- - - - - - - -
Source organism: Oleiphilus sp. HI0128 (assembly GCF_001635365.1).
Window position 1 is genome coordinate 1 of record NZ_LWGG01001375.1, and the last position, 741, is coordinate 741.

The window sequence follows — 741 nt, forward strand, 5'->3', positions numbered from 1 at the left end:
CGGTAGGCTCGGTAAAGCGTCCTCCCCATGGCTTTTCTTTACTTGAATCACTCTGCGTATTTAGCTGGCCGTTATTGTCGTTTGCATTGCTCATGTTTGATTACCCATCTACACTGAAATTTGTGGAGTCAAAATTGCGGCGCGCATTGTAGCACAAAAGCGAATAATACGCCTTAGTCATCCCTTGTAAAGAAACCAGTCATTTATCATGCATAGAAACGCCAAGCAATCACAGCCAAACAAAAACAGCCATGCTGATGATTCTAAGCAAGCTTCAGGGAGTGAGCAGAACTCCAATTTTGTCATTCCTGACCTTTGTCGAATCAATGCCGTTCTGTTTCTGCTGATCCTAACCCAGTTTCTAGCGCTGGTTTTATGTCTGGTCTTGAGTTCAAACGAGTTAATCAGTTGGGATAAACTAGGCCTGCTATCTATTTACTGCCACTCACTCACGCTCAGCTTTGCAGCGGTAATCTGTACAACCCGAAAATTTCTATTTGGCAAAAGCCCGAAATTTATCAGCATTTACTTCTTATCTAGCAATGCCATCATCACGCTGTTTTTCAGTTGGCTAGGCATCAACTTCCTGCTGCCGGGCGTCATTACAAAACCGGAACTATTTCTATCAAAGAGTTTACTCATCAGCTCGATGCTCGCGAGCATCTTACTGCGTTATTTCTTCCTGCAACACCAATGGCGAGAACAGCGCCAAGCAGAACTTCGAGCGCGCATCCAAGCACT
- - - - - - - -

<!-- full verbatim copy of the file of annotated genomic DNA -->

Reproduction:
Source organism: Oleiphilus sp. HI0128 (assembly GCF_001635365.1).
Window position 1 is genome coordinate 1 of record NZ_LWGG01001375.1, and the last position, 741, is coordinate 741.

The window sequence follows — 741 nt, forward strand, 5'->3', positions numbered from 1 at the left end:
CGGTAGGCTCGGTAAAGCGTCCTCCCCATGGCTTTTCTTTACTTGAATCACTCTGCGTATTTAGCTGGCCGTTATTGTCGTTTGCATTGCTCATGTTTGATTACCCATCTACACTGAAATTTGTGGAGTCAAAATTGCGGCGCGCATTGTAGCACAAAAGCGAATAATACGCCTTAGTCATCCCTTGTAAAGAAACCAGTCATTTATCATGCATAGAAACGCCAAGCAATCACAGCCAAACAAAAACAGCCATGCTGATGATTCTAAGCAAGCTTCAGGGAGTGAGCAGAACTCCAATTTTGTCATTCCTGACCTTTGTCGAATCAATGCCGTTCTGTTTCTGCTGATCCTAACCCAGTTTCTAGCGCTGGTTTTATGTCTGGTCTTGAGTTCAAACGAGTTAATCAGTTGGGATAAACTAGGCCTGCTATCTATTTACTGCCACTCACTCACGCTCAGCTTTGCAGCGGTAATCTGTACAACCCGAAAATTTCTATTTGGCAAAAGCCCGAAATTTATCAGCATTTACTTCTTATCTAGCAATGCCATCATCACGCTGTTTTTCAGTTGGCTAGGCATCAACTTCCTGCTGCCGGGCGTCATTACAAAACCGGAACTATTTCTATCAAAGAGTTTACTCATCAGCTCGATGCTCGCGAGCATCTTACTGCGTTATTTCTTCCTGCAACACCAATGGCGAGAACAGCGCCAAGCAGAACTTCGAGCGCGCATCCAAGCACT